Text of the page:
Two traditional print staples, The Economist and The Financial Times continue to impress with the attention they are paying to the changing landscape of media, advertising and communications.
Obviously, they are not the only examples out there. However, they certainly stand out in my mind as taking the dialogue to an audience that needs to understand the foundation of the powerful change and it’s macro implications.
One of the best pieces that uncovered much of what is going on re: web, social media, digital distribution and the role of content was way, way back in The Economist April 22, 2006 edition (wow, it already seems like ages ago – I was not blogging then or I would have been sure to mention it). It featured a comprehensive and impressive focus on New Media with a special section titled “A Survey of New Media”. It was really a terrific analysis.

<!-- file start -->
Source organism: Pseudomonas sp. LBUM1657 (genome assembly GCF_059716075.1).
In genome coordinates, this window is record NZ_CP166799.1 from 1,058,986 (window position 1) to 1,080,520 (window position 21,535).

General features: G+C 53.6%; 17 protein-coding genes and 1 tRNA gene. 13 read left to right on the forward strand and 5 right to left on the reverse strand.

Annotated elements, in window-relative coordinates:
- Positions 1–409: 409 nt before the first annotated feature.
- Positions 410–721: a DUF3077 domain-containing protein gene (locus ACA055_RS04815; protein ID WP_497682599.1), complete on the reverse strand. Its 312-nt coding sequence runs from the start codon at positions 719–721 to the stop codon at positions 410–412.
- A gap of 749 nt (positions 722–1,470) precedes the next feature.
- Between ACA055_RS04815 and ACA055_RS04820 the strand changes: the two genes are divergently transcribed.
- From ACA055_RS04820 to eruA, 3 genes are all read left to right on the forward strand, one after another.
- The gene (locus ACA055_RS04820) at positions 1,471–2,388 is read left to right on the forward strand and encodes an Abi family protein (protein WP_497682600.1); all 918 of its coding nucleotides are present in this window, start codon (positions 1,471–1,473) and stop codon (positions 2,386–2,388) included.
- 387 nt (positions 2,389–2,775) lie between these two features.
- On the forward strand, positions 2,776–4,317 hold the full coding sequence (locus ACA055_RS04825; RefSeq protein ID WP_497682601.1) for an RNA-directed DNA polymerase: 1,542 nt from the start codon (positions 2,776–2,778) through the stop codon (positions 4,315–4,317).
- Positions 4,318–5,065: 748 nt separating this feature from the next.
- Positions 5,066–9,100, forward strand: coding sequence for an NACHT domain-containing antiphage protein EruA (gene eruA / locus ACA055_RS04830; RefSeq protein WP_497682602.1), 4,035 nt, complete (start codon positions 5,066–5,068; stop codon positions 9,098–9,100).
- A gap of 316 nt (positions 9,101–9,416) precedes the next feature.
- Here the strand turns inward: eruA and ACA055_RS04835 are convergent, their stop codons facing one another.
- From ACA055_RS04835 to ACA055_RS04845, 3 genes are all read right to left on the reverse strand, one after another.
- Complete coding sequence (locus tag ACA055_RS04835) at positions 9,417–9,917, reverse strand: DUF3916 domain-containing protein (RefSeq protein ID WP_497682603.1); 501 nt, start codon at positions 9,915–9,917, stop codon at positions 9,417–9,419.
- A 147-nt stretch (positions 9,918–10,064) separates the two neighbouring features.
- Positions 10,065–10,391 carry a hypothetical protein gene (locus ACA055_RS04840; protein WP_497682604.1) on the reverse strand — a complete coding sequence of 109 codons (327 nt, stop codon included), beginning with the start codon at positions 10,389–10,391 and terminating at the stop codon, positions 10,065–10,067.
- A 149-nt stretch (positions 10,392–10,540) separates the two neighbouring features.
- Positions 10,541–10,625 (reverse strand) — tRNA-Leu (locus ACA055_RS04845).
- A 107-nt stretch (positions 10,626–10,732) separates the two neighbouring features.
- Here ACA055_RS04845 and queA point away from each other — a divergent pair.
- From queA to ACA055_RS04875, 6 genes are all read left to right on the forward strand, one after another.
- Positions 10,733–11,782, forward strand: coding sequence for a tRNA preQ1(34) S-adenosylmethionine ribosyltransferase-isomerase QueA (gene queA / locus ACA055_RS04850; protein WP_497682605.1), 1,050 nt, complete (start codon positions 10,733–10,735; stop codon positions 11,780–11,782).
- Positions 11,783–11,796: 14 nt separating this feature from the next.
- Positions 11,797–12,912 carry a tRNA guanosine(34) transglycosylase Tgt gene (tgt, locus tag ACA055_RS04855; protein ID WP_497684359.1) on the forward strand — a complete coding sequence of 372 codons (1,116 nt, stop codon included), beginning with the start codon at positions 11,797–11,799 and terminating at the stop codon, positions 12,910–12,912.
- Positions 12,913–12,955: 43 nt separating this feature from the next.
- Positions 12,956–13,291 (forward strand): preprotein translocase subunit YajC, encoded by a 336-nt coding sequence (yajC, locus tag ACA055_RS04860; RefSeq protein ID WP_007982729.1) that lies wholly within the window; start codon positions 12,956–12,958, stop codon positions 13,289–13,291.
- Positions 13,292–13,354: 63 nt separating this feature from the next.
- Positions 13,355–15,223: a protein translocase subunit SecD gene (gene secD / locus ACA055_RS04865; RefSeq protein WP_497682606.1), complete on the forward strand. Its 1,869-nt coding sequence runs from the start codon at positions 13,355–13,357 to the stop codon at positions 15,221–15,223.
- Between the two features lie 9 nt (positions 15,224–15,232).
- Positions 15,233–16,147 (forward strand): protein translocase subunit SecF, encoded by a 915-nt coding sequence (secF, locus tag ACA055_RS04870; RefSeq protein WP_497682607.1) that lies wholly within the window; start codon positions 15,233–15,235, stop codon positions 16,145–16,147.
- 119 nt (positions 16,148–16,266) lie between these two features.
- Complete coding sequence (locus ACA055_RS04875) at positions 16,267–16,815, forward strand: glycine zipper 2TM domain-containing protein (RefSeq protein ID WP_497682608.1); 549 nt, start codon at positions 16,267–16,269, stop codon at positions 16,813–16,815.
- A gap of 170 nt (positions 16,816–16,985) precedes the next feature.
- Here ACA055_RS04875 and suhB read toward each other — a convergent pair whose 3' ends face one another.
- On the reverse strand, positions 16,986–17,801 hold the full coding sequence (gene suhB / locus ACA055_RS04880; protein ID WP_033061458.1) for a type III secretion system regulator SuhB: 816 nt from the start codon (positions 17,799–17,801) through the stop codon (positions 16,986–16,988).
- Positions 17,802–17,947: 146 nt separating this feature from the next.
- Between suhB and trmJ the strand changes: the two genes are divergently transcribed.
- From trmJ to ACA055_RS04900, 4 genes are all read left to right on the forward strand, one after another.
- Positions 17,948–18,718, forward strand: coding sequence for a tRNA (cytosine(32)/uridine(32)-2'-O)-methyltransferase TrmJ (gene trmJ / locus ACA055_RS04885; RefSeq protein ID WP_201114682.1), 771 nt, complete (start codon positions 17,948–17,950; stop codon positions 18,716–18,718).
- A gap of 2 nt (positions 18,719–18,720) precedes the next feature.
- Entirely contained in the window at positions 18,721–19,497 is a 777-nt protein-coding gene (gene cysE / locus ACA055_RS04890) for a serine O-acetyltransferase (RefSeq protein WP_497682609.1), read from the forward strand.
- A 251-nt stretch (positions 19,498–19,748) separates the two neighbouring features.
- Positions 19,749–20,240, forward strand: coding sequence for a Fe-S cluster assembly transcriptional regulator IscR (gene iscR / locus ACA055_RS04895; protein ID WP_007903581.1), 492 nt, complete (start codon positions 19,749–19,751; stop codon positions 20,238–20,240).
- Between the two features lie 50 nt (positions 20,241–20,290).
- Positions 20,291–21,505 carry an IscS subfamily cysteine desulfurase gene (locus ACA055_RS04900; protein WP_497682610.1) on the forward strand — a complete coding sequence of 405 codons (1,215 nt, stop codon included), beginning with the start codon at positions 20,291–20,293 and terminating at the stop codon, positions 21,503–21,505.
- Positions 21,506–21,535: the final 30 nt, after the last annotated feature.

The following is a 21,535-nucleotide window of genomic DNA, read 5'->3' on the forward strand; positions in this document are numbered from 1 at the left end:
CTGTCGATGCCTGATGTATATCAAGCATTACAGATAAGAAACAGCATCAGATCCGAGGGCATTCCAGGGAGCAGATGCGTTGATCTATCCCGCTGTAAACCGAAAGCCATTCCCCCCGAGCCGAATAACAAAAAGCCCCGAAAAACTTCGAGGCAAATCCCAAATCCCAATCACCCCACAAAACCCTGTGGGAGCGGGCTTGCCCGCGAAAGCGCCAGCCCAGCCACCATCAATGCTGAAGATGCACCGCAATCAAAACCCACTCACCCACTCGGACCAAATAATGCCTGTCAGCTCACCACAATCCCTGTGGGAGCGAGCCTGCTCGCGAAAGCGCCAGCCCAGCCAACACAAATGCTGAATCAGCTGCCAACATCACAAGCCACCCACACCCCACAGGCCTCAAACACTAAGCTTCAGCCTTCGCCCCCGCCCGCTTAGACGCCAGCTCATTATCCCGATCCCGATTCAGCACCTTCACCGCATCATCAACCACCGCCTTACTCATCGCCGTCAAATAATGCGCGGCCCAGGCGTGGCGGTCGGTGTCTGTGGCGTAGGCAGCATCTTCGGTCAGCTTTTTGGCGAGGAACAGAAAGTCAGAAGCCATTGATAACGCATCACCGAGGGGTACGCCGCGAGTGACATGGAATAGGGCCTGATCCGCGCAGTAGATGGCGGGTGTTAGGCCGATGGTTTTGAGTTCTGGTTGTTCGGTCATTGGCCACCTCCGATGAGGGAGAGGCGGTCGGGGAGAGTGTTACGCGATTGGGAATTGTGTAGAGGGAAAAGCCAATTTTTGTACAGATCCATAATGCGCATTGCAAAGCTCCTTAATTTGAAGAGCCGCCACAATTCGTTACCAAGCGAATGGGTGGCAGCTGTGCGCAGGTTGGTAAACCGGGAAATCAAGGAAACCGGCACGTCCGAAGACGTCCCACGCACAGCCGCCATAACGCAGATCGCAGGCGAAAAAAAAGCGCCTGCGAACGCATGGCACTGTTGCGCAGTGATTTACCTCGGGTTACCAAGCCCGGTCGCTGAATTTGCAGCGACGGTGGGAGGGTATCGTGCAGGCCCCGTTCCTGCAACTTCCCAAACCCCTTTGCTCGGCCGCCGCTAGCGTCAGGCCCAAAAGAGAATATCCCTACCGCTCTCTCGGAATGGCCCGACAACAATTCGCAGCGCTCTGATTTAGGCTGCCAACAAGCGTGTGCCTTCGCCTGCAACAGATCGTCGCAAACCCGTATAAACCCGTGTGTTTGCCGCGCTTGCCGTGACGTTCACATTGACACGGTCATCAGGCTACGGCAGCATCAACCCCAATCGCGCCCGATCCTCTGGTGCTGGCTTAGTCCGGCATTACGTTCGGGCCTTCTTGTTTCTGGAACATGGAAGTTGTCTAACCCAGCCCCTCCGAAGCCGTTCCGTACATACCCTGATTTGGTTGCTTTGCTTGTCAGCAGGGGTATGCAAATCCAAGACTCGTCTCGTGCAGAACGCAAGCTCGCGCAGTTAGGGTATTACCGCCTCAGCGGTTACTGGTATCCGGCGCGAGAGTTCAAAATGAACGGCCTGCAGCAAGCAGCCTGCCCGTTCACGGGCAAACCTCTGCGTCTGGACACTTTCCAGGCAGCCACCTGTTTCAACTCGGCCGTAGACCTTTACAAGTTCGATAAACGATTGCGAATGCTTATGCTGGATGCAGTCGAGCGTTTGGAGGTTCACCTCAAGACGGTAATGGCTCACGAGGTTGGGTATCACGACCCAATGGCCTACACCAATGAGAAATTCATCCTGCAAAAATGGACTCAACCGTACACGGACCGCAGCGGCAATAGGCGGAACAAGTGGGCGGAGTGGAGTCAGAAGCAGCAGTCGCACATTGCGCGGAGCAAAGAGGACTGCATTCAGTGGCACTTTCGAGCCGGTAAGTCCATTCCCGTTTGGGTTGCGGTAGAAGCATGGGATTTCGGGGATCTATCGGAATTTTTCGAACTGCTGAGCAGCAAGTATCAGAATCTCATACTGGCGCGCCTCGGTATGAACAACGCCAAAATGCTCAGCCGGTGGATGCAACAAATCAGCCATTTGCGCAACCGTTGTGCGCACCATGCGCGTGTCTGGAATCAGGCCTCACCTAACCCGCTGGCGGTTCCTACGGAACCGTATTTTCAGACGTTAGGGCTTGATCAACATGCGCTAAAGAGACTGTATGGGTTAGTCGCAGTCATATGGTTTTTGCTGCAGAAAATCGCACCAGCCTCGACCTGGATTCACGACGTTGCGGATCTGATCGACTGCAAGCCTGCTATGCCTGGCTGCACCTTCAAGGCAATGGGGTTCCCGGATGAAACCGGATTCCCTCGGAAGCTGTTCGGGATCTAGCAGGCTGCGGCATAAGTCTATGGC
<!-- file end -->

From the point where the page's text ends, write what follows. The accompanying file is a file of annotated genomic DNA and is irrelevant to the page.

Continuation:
My point is that, as influential print publications (meaning those publications that are read by those who sit atop the corporate machines that basically run the world’s economy) report about the story that those in the know (like you and I) already know, the notion that this is all hype or conjecture fades fast.
Most importantly, as mainstream “traditional” authorities, they reinforce the authenticity of what is happening for those who are not on the front lines. These are not fluff pieces or mentions that simply pay lip-service. They are going deep into the subject matter in a way that is in-front of the change, not merely playing catch-up, demonstrating themselves to be keen observers.
Call it what you want but when Coke goes straight to YouTube (or Google) with an ad, it is no longer a game of speculation from the sidelines. This is the real thing.